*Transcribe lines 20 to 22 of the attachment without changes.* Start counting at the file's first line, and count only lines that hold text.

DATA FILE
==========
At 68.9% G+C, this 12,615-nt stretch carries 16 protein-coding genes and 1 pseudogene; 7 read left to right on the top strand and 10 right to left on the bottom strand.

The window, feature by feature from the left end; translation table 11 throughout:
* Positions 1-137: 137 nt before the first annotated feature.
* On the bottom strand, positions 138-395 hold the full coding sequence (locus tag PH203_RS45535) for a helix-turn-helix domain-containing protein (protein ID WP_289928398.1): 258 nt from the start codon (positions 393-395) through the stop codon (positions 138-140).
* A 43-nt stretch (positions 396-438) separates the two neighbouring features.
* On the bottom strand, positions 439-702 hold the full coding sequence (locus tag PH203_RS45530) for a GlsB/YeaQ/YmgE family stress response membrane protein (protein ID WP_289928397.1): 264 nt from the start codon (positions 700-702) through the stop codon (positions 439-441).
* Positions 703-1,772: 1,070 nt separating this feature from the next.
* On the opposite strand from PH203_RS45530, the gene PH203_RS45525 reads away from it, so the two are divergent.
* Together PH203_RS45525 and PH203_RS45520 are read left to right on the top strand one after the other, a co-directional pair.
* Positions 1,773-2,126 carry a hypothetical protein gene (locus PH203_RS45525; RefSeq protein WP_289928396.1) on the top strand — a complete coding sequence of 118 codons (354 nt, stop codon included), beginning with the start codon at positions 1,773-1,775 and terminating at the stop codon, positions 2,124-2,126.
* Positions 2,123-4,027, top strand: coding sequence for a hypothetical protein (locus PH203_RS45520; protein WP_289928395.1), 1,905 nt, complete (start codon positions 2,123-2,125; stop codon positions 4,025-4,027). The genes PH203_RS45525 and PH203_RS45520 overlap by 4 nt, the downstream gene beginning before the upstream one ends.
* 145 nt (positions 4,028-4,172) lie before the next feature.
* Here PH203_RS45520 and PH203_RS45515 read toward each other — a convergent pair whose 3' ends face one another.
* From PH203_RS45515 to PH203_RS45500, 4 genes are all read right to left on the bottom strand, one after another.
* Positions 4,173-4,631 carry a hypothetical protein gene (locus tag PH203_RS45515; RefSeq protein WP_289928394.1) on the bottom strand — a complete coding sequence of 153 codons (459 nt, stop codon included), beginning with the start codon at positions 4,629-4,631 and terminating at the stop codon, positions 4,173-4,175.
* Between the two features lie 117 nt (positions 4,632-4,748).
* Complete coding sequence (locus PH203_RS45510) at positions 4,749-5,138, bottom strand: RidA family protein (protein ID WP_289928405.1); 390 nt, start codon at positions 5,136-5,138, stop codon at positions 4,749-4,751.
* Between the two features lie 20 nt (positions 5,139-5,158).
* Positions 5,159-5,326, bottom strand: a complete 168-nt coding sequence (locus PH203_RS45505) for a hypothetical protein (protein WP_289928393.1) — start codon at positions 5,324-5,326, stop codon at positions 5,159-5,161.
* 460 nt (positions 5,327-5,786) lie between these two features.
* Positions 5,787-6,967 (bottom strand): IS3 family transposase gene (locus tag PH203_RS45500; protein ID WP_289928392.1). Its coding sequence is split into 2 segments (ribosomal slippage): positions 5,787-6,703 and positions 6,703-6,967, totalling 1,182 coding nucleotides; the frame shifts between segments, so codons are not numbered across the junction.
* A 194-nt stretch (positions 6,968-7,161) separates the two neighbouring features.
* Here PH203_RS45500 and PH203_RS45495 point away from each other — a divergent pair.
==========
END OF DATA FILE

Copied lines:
* 460 nt (positions 5,327-5,786) lie between these two features.
* Positions 5,787-6,967 (bottom strand): IS3 family transposase gene (locus tag PH203_RS45500; protein ID WP_289928392.1). Its coding sequence is split into 2 segments (ribosomal slippage): positions 5,787-6,703 and positions 6,703-6,967, totalling 1,182 coding nucleotides; the frame shifts between segments, so codons are not numbered across the junction.
* A 194-nt stretch (positions 6,968-7,161) separates the two neighbouring features.